Huxley’s picture of hedonism and despair resemble the drug culture of the sixties, but we have gone beyond that today. I always thought that Cordwainer Smith’s SciFi stories were more prophetic on these issues than HGWells or Huxley.

From Wikipedia

  • Planet Norstrilia, a semi-arid planet where an immortality drug is harvested from gigantic virus-infected sheep, each weighing more than 100 tons

How does a society use immortality? Other stories discuss the degeneration of society by “endless happiness” and long, meaningless life…

  • The punishment world of Shayol (cf. Sheol), where criminals are punished by the regrowth and harvesting of their organs for transplanting

How should we see criminals? Do we treat them as inhuman? and if we do, will we soon see them as guinea pigs or as  organ growers and donors?

  • Planoforming spacecraft, which are crewed by humans telepathically linked with cats and which defend themselves against the attacks of unknown malevolent entities in space with the flash of small atomic weapons (these entities are perceived by the humans as dragons, and by the cats as gigantic rats)

Can we combine humans/animal/computers to do our work? In the story, the affection between species counteracts the dehumanizing effect of the work; a strong argument about how love of animals stops the descent into dehumanization.

In the “scanners” stories, it is love for a woman that leads to the human/computer hybrids revolting against their exploitation.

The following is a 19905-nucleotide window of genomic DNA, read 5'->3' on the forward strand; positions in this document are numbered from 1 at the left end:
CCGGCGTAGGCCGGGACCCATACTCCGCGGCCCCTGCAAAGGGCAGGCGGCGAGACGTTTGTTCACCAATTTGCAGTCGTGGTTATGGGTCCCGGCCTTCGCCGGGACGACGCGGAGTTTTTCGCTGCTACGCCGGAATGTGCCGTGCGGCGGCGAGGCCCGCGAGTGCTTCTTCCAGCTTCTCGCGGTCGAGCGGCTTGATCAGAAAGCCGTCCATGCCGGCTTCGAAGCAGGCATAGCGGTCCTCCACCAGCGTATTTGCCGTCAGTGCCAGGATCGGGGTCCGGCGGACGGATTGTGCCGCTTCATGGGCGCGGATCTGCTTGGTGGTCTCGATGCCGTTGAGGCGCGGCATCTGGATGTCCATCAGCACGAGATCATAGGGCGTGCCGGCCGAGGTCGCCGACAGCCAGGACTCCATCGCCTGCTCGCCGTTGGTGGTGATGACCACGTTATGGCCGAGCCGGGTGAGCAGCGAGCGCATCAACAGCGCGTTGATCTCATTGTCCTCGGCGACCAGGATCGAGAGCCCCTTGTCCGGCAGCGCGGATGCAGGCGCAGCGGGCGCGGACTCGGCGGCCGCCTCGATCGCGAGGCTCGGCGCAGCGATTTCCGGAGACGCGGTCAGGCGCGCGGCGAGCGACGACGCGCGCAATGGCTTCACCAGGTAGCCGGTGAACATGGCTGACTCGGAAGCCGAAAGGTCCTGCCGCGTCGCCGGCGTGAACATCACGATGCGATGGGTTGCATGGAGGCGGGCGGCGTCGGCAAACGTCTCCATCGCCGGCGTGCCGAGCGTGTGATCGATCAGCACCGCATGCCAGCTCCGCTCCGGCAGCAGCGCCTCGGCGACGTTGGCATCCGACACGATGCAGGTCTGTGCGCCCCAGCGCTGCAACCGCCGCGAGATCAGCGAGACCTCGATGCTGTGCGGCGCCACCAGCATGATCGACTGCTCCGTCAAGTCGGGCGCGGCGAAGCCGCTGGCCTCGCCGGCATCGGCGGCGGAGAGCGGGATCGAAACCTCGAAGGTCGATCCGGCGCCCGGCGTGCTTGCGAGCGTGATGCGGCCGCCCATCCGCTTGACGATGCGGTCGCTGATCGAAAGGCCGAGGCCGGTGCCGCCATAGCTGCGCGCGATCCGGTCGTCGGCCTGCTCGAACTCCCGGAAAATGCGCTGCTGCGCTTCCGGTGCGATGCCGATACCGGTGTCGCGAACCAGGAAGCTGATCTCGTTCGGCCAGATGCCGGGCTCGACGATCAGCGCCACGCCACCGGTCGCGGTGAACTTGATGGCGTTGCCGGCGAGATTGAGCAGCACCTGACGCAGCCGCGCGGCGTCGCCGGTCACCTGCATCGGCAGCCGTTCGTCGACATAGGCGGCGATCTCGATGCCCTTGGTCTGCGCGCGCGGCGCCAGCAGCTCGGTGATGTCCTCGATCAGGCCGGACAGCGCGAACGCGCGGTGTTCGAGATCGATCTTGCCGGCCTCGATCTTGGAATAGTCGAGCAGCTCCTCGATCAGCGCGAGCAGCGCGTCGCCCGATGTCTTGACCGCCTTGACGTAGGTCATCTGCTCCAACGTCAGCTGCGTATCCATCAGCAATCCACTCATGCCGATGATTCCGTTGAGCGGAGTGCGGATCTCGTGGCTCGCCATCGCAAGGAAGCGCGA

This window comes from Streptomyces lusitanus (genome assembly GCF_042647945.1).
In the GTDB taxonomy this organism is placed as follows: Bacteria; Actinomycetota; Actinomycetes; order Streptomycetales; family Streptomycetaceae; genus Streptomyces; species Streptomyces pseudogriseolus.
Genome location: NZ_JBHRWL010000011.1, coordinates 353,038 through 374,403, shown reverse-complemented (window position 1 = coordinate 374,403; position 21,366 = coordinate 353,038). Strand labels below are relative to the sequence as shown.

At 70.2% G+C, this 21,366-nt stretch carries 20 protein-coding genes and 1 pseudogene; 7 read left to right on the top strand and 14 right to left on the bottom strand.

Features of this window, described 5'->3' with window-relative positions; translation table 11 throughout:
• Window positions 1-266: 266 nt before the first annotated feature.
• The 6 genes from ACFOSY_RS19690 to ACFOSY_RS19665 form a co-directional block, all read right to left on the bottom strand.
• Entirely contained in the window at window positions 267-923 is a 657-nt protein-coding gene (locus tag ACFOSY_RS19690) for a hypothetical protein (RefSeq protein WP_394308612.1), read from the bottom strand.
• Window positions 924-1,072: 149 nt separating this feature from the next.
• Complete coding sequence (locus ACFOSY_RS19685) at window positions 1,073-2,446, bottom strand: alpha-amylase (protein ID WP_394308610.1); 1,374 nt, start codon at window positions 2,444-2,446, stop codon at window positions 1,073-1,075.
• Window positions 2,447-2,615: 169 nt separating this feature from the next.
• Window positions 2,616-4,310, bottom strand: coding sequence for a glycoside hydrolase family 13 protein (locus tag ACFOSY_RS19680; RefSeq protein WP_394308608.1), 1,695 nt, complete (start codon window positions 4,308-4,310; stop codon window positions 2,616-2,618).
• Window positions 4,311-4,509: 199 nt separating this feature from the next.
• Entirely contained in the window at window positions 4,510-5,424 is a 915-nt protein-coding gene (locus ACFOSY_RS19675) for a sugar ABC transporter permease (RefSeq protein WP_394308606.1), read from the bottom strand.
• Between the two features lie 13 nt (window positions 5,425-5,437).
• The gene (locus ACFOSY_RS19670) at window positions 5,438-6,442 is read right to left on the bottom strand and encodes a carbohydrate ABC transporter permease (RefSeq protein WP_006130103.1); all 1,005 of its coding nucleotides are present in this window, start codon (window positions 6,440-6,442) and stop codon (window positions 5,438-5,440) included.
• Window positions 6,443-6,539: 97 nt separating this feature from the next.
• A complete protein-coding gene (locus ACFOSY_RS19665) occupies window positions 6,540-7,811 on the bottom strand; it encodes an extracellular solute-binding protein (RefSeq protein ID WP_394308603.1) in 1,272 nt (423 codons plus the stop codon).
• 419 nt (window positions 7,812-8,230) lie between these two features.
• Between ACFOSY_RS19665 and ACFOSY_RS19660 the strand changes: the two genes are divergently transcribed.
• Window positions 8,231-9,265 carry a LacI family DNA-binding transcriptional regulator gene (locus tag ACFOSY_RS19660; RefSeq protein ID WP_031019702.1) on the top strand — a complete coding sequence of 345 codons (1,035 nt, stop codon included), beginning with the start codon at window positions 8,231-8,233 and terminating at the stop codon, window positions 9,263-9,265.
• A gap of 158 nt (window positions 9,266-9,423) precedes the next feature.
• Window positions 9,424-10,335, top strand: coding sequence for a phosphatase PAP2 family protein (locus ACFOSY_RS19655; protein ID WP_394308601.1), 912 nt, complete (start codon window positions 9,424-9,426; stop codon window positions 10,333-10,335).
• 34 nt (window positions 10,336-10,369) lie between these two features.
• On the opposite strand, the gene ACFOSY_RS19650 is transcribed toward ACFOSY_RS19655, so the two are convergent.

• The Underpeople, animals modified genetically into human form and intelligence to fulfill servile roles, and treated as property. Several stories feature clandestine efforts to liberate the underpeople and grant them equal rights. They are seen everywhere throughout regions controlled by the Instrumentality.

The stories include characters like D’Joan, who teaches love and leads a peaceful demonstration to prove underpeople are linked to other humans and asserts the (human) dignity of underpeople. The story continues with C’Mell, several hundred years later, and the conspiracy to grant underpeople full rights. It is belief in God that allows the underpeople to remember they have dignity and worth, although that idea is portrayed so subtly that you might miss it.

But taken together, the storie ask: Who is human? Who is worthy of respect and dignity? Can we “use” humans to enhance the powerful? Are animals genetically altered to be intelligent/semi human that do the dirty work of society worthy of rights?Making a utopia without a reverence for life ends up dehumanizing all involved is the context of Smith’s thoughtful stories. And in reading them, it makes us wonder if scientist’s hubris to manipulate animal/human hybrids may someday be recognized as the equivalent of slavery and human experimentation.

Something to think about.


Nancy Reyes is a retired physician living in the Philippines. Her website is Finest Kind Clinic and Fishmarket, and she writes on Bioethics at Boinkie’s Blog